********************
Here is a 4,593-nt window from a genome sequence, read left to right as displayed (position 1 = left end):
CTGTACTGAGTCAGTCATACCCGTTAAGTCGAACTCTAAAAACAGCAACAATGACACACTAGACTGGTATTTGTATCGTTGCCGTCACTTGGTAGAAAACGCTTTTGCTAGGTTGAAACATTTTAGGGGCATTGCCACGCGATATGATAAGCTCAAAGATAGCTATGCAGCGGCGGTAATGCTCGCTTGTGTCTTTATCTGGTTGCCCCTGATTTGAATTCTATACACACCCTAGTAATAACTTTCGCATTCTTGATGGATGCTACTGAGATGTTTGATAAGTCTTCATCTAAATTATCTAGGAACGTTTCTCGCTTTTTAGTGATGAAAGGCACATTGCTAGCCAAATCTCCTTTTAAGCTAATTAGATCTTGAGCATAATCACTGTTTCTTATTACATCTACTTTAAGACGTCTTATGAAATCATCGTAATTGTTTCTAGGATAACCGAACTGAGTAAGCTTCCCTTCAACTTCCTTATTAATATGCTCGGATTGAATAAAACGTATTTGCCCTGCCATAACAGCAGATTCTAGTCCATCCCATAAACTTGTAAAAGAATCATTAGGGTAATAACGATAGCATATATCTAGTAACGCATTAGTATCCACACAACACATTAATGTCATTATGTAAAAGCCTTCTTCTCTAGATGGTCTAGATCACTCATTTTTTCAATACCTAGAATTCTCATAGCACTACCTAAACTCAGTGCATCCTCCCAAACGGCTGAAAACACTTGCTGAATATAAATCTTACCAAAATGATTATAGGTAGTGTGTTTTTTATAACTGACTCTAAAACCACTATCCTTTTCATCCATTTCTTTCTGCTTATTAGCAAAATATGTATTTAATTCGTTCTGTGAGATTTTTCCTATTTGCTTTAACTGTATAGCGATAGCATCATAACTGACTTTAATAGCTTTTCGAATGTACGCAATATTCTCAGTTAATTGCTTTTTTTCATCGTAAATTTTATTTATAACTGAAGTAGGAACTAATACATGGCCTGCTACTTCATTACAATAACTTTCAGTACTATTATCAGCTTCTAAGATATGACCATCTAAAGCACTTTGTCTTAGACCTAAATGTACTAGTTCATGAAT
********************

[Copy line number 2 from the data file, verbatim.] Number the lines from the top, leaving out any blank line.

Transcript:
CTGTACTGAGTCAGTCATACCCGTTAAGTCGAACTCTAAAAACAGCAACAATGACACACTAGACTGGTATTTGTATCGTTGCCGTCACTTGGTAGAAAACGCTTTTGCTAGGTTGAAACATTTTAGGGGCATTGCCACGCGATATGATAAGCTCAAAGATAGCTATGCAGCGGCGGTAATGCTCGCTTGTGTCTTTATCTGGTTGCCCCTGATTTGAATTCTATACACACCCTAGTAATAACTTTCGCATTCTTGATGGATGCTACTGAGATGTTTGATAAGTCTTCATCTAAATTATCTAGGAACGTTTCTCGCTTTTTAGTGATGAAAGGCACATTGCTAGCCAAATCTCCTTTTAAGCTAATTAGATCTTGAGCATAATCACTGTTTCTTATTACATCTACTTTAAGACGTCTTATGAAATCATCGTAATTGTTTCTAGGATAACCGAACTGAGTAAGCTTCCCTTCAACTTCCTTATTAATATGCTCGGATTGAATAAAACGTATTTGCCCTGCCATAACAGCAGATTCTAGTCCATCCCATAAACTTGTAAAAGAATCATTAGGGTAATAACGATAGCATATATCTAGTAACGCATTAGTATCCACACAACACATTAATGTCATTATGTAAAAGCCTTCTTCTCTAGATGGTCTAGATCACTCATTTTTTCAATACCTAGAATTCTCATAGCACTACCTAAACTCAGTGCATCCTCCCAAACGGCTGAAAACACTTGCTGAATATAAATCTTACCAAAATGATTATAGGTAGTGTGTTTTTTATAACTGACTCTAAAACCACTATCCTTTTCATCCATTTCTTTCTGCTTATTAGCAAAATATGTATTTAATTCGTTCTGTGAGATTTTTCCTATTTGCTTTAACTGTATAGCGATAGCATCATAACTGACTTTAATAGCTTTTCGAATGTACGCAATATTCTCAGTTAATTGCTTTTTTTCATCGTAAATTTTATTTATAACTGAAGTAGGAACTAATACATGGCCTGCTACTTCATTACAATAACTTTCAGTACTATTATCAGCTTCTAAGATATGACCATCTAAAGCACTTTGTCTTAGACCTAAATGTACTAGTTCATGAAT